top of page
  • Writer's pictureMadeleina Kay

A Macat Analsis - Eric Hoffer’s The True Believer


In my hurried book ordering I accidentally bought the Macat Analysis rather than the original text of ‘The True Believer – Thoughts on the Nature of Mass Movements’. However, it turned out to be a happy mistake as it provided a critical analysis of the text and comparison to other writings. What I found most interesting was Hoffer’s focus on the psychological profile of converts to mass movements and the socio economic conditions which breed such mentality – rather than the ideas or manipulation strategies used by the leaders of the movement. This is something which I have personally observed during my encounters with the British far-right during the pro and anti-Brexit campaigns. I have (perhaps stupidly or naïvely) engaged in discussions with several neo-Nazis or alt-right activists and what I have always noticed is the deprivation from which they have come and the pain and desperation which has formed their world views. As a homogenous mass capable of terrifying acts of violence, it is difficult to find compassion for these people but on an individual basis it is easier to see their humanity and the suffering which has led to their radicalisation.




‘Most analysts study extremist organisations by analysing the words and writings of their leaders. First, they try to understand the group’s philosophy, their ideas. Then they look to describe why a specific group of people finds this ideology so attractive. But Hoffer takes a different approach. He argues that the people who join cults, fascist and authoritarian parties, or political movements all suffer from the same psychological shortcomings. These individuals have low self-esteem, finding little of worth with their own characters. They have become frustrated with their own situations, have lost all faith in themselves, and, as a result, no longer value their identity.’ (page 11)


‘Today, analysts often talk about how terrorist organisations take advantage of poverty and frustration to breed hatred and radicalism. The True Believer provides a language for understanding how these social and psychological conditions might well create a fertile ground for radical groups.’ (page 13)


‘he says people act out of a sense of desperation and hopelessness. Having lost all sense of self-worth, they become willing to cast their lot in with a particular group and follow its leaders blindly. Arguing that the causes of all mass movements are psychological (arising in the mind and out of a person’s mental state), Hoffer argues that extremist groups have many traits in common.’ (page 15)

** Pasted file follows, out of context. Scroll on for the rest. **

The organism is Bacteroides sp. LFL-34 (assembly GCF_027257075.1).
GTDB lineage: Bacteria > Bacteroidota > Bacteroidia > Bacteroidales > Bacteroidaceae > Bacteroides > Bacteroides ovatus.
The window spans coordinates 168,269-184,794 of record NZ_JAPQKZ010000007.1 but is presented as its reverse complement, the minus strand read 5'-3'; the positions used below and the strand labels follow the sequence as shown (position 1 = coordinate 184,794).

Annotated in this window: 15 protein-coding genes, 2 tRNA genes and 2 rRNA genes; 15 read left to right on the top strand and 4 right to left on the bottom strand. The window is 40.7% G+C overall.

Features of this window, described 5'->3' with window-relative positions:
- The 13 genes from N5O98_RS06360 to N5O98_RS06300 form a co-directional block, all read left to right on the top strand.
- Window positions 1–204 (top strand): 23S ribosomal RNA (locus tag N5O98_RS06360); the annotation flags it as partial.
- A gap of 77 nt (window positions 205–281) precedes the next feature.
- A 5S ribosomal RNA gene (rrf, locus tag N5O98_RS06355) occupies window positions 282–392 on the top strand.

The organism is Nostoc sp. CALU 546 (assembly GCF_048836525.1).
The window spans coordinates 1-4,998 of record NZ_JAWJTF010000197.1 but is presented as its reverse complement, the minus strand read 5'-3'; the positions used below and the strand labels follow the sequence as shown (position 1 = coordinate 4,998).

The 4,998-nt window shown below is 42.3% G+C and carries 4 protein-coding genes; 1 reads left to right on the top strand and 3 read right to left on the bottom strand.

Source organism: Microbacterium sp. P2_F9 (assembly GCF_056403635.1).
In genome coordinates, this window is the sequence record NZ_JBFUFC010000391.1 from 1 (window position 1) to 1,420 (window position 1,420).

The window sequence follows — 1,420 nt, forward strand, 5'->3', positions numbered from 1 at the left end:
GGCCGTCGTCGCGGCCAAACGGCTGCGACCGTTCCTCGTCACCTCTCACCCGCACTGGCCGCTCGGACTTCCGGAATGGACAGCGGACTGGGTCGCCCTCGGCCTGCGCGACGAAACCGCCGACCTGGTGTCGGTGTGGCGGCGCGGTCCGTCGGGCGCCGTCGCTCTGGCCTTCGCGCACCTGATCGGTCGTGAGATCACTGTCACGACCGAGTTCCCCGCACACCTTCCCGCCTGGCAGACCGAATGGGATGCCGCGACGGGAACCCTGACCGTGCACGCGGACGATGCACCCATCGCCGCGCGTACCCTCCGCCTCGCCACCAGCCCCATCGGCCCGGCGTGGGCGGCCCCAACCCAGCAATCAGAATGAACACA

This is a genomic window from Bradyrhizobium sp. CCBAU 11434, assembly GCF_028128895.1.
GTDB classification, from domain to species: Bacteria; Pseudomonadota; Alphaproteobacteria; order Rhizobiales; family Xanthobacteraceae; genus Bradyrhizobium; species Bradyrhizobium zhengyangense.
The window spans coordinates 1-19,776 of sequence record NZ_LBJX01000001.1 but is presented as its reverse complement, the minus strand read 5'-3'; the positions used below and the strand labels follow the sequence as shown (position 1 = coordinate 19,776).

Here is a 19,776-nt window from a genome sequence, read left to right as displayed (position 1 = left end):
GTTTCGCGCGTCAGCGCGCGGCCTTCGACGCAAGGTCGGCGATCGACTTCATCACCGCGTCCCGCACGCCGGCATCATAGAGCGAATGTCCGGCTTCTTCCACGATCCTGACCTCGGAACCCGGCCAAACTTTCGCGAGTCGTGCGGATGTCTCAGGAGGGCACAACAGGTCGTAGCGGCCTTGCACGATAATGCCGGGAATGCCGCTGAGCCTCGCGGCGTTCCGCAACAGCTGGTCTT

‘But as Spanish liberal philosopher José Ortega y Gasset warned his readers, these new political movements were characterised by the first appearance of “a type of man who does not want to give reasons to be right, but simply shows himself resolved to impose those opinions. That is the new thing: the right not to be reasonable, the ‘reason of unreason’.” It seemed politics now lay in the hands of a crowd that could be easily manipulated.’ (page 20)


‘The most significant thing all mass movements have in common, Hoffer argues, is the psychological profile of those who join them. Hoffer devotes most of The True Believer to detailing the reasons extremist groups appeal to the downtrodden. He also sees many of the same traits in their leaders’ personalities, as well as in the stages of development that all mass movements pass through.’ (page 24)


‘Hoffer primarily focuses on the psychological factors that cause a person to join a mass movement that will rub out his or her individuality. For Hoffer, the best understanding of a mass movement does not come from examining its ideas , its leaders, or its organisation. Instead, Hoffer argues that all mass movements attract the same frustrated personality type.’ (page 27)


‘Hoffer argues that we cannot explain mass movements, or radical groups, by the ideas they promote. In his view, people join extremist groups, by the ideas they promote. In his view, people join extremist groups not because of their particular ideology, but because they need to fulfil a basic psychological need. They will grasp at any means necessary to escape their own persistent sense of despair: “Their innermost craving is for a new life – a rebirth – or, failing this, a chance to acquire new elements of pride, confidence, hope, a sense of purpose and worth by an identification with a holy cause”.’ (page 32)